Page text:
Jul 13 2012Print This Post
I’m always on the lookout for how technology changes “being together” — especially how it can change the sense of a group and of our “place” in a group. For that, NodeXL and Twitter have real possibilities.
On Saturday, July 14, I’m going to host a session at the Community Leadership Summit to play with these tools in a real life situation. Please come and play! To illustrate what I mean, I’m going to use an example from the CHIFOO meeting the other night. But the idea is to collect data at 4:00 pm during the coffee break and talk about it at 4:15 in Saturday’s last session.
NodeXL lets you pull all the tweets that use a hashtag and information about the relationships between all the Twitter accounts. Then it calculates a bunch of statistics and generates some pretty pictures, like this one. You can see lots of more massive and probably more interesting graphs on NodeXL Graph Gallery where Marc Smith and others share their graphs and the datasets they come from and the parameters that were used to create them. The point about this graph is that you might be able to find yourself in it.
Marc and the other designers are sociologists, so basically they are looking at groups from the outside. (I’m building on a good paper they wrote about “EventGraphs”, as well as other references that Marc gave me here, and here, and here.) I always assume we look at groups from the inside, whether we know it or not: that’s the place for community development, facilitation, technology stewardship, and all the rest.
I find that NodeXL usually gathers more data than I can get my head around. Lots of interesting statistics about you and everybody else. For example at the CHIFOO meeting, @JohnWeiss was the speaker and his score for “Betweenness Centrality” was the highest, even though others tweet more than him or have more followers. And you can compare lots of little Social Network graphs — what your (Twitter) graph looks like in comparison with everyone else’s. (At least everyone else who’s using the hashtag at the moment.)
NodeXL also contains a lot of data that you can look at in other ways. For example, I took all the user tags from everyone in the dataset and put it in Wordle. I was expecting to see words like “design,” “experience,” “UX,” predominate, but this is what I got. The Wordle reminds me that even though CHIFOO is generally a really brainy and geeky group, we participate in its meetings because it’s in Portland and we get Human contact and we figure out who to follow.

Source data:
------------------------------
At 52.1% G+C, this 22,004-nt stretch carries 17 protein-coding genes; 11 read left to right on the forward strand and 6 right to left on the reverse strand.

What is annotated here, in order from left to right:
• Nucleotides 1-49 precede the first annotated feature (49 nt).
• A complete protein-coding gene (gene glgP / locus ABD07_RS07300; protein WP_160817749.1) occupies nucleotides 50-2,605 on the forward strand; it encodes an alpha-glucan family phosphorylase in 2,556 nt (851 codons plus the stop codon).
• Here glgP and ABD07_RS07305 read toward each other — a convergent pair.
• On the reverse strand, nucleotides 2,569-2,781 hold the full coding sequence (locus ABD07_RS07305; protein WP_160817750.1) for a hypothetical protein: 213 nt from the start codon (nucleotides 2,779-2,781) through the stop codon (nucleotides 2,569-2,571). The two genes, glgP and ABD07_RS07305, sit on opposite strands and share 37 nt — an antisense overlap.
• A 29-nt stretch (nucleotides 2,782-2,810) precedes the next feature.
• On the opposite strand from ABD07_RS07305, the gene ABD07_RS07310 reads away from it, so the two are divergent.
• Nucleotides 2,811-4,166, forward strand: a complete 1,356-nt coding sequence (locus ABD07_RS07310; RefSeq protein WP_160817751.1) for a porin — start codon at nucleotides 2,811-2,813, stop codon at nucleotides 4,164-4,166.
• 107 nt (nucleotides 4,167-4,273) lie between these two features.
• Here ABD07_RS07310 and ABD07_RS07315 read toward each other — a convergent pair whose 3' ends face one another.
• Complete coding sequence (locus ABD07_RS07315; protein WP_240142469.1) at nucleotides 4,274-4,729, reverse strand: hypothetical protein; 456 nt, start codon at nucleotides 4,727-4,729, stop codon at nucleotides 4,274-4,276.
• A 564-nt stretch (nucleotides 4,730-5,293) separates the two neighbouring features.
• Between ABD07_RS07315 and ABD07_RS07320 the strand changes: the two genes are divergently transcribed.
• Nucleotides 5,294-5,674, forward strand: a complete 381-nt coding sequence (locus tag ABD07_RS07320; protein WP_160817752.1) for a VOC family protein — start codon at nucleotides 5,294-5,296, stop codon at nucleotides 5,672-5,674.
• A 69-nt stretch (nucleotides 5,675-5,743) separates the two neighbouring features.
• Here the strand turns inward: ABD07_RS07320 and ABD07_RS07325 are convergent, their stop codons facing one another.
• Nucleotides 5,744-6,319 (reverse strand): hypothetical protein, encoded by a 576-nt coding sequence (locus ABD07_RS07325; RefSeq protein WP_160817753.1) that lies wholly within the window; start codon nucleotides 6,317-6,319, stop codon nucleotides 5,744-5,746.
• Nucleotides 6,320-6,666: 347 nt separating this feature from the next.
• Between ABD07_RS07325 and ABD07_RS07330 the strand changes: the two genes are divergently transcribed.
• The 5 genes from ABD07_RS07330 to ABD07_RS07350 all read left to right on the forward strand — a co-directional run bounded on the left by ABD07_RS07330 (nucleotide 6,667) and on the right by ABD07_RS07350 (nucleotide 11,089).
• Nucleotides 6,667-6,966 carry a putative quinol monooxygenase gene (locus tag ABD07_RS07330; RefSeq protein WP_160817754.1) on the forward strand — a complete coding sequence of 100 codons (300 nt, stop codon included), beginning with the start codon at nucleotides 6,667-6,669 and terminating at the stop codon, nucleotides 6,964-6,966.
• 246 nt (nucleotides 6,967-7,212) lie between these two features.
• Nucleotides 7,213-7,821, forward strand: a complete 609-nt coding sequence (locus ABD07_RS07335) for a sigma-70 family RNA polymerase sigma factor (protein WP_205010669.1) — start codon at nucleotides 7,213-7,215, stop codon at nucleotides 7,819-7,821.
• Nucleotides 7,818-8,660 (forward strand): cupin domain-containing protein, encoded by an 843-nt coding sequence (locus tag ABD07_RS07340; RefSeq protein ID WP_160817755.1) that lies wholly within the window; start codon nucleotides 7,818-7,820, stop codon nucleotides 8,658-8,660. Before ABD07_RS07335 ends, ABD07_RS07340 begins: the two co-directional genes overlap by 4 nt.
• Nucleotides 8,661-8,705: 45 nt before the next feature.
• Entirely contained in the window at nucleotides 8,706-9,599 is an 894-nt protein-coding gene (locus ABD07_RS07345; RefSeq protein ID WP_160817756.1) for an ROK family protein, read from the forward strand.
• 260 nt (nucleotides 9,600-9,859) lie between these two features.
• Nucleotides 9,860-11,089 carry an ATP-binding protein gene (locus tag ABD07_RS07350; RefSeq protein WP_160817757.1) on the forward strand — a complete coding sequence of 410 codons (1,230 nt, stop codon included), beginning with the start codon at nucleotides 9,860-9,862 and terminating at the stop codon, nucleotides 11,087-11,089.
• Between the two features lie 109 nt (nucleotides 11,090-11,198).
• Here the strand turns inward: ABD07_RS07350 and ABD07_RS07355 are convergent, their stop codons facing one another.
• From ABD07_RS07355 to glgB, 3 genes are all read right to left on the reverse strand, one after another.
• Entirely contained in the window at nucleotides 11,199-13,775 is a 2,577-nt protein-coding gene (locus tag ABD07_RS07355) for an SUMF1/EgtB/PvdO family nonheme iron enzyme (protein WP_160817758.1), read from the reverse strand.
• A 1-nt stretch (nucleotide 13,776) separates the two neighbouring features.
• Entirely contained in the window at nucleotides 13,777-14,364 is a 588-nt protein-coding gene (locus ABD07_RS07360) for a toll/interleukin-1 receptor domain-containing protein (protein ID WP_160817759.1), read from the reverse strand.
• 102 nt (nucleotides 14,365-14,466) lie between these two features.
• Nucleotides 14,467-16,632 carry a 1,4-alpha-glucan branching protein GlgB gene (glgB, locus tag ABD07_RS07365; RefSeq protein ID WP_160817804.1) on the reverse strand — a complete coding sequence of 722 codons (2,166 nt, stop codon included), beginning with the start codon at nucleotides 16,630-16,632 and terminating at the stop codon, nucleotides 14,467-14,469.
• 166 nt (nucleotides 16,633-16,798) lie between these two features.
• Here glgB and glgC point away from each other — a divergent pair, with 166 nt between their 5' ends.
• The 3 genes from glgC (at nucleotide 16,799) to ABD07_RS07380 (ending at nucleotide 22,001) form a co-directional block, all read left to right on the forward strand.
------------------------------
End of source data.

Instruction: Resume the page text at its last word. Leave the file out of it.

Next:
Anyway, I can get lost in a dataset like the one that NodeXL generates. There’s always a tricky question of when you’re “done.” (I learned from John W. Tukey that there is no formula for that. Only gut.) It depends on what you want. What I want is to know what a Social Network tool like NodeXL can help us:
- Figure out who’s left out of the conversation and how we might bring them in
- Figure out who has something important to say and give them more prominence
- Figure out who’s making noise and how to filter them out
- Figure out how to make Twitter and other tools really support and extend face-to-face interaction.
- Profound questions like “Where do I fit?” “Who else is around me and how are they connected to me and to each other?” and, “Can I make things better?”
The NodeXL developers want to make it sooo easy to generate a Social Network Graph that we do it as a matter of course. And so we learn to look in the mirror. But I think the only way to learn to look in a mirror is to do it. Hope to see you on Saturday — in the mirror and face-to-face! And I hope to share the data from that conference and report back on what people say.
Here’s the dataset: cls12-sat-pm.
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